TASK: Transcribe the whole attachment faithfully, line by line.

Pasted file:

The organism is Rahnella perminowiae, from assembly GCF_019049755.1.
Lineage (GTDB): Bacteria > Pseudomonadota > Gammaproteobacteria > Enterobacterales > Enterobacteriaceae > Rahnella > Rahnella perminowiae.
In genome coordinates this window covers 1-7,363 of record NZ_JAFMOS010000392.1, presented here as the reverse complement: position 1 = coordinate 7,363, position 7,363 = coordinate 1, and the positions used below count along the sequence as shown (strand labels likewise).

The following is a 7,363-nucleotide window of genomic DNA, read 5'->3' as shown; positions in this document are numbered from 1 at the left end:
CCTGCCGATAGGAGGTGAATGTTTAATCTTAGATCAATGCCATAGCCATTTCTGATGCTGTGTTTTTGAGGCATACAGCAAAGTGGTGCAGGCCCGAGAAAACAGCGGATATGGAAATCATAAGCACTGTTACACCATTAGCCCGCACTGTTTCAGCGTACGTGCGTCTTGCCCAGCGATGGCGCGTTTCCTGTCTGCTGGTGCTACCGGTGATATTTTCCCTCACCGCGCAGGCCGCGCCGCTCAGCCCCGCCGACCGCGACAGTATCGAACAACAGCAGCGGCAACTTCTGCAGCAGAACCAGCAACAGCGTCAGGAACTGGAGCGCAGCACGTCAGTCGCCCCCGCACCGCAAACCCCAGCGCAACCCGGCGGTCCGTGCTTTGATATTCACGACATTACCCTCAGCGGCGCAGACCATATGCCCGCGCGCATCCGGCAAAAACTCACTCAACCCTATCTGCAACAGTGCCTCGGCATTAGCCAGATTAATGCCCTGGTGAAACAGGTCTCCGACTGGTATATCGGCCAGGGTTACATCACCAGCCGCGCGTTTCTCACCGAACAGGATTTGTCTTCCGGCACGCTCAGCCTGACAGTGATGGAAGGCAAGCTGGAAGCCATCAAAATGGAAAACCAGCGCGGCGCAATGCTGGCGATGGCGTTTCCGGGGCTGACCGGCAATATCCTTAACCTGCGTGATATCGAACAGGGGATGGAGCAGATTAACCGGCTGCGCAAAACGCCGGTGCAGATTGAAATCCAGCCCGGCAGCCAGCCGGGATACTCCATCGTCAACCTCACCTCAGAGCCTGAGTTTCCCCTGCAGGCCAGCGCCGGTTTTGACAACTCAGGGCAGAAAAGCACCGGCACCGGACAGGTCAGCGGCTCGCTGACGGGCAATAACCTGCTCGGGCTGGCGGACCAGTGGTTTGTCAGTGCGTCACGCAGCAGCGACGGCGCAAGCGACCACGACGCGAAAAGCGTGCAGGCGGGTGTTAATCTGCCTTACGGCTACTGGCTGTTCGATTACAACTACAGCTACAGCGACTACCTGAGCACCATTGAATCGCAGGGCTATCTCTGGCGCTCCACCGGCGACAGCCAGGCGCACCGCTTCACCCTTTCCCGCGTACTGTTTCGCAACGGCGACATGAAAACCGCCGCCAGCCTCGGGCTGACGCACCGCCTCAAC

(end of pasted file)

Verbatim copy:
The organism is Rahnella perminowiae, from assembly GCF_019049755.1.
Lineage (GTDB): Bacteria > Pseudomonadota > Gammaproteobacteria > Enterobacterales > Enterobacteriaceae > Rahnella > Rahnella perminowiae.
In genome coordinates this window covers 1-7,363 of record NZ_JAFMOS010000392.1, presented here as the reverse complement: position 1 = coordinate 7,363, position 7,363 = coordinate 1, and the positions used below count along the sequence as shown (strand labels likewise).

The following is a 7,363-nucleotide window of genomic DNA, read 5'->3' as shown; positions in this document are numbered from 1 at the left end:
CCTGCCGATAGGAGGTGAATGTTTAATCTTAGATCAATGCCATAGCCATTTCTGATGCTGTGTTTTTGAGGCATACAGCAAAGTGGTGCAGGCCCGAGAAAACAGCGGATATGGAAATCATAAGCACTGTTACACCATTAGCCCGCACTGTTTCAGCGTACGTGCGTCTTGCCCAGCGATGGCGCGTTTCCTGTCTGCTGGTGCTACCGGTGATATTTTCCCTCACCGCGCAGGCCGCGCCGCTCAGCCCCGCCGACCGCGACAGTATCGAACAACAGCAGCGGCAACTTCTGCAGCAGAACCAGCAACAGCGTCAGGAACTGGAGCGCAGCACGTCAGTCGCCCCCGCACCGCAAACCCCAGCGCAACCCGGCGGTCCGTGCTTTGATATTCACGACATTACCCTCAGCGGCGCAGACCATATGCCCGCGCGCATCCGGCAAAAACTCACTCAACCCTATCTGCAACAGTGCCTCGGCATTAGCCAGATTAATGCCCTGGTGAAACAGGTCTCCGACTGGTATATCGGCCAGGGTTACATCACCAGCCGCGCGTTTCTCACCGAACAGGATTTGTCTTCCGGCACGCTCAGCCTGACAGTGATGGAAGGCAAGCTGGAAGCCATCAAAATGGAAAACCAGCGCGGCGCAATGCTGGCGATGGCGTTTCCGGGGCTGACCGGCAATATCCTTAACCTGCGTGATATCGAACAGGGGATGGAGCAGATTAACCGGCTGCGCAAAACGCCGGTGCAGATTGAAATCCAGCCCGGCAGCCAGCCGGGATACTCCATCGTCAACCTCACCTCAGAGCCTGAGTTTCCCCTGCAGGCCAGCGCCGGTTTTGACAACTCAGGGCAGAAAAGCACCGGCACCGGACAGGTCAGCGGCTCGCTGACGGGCAATAACCTGCTCGGGCTGGCGGACCAGTGGTTTGTCAGTGCGTCACGCAGCAGCGACGGCGCAAGCGACCACGACGCGAAAAGCGTGCAGGCGGGTGTTAATCTGCCTTACGGCTACTGGCTGTTCGATTACAACTACAGCTACAGCGACTACCTGAGCACCATTGAATCGCAGGGCTATCTCTGGCGCTCCACCGGCGACAGCCAGGCGCACCGCTTCACCCTTTCCCGCGTACTGTTTCGCAACGGCGACATGAAAACCGCCGCCAGCCTCGGGCTGACGCACCGCCTCAAC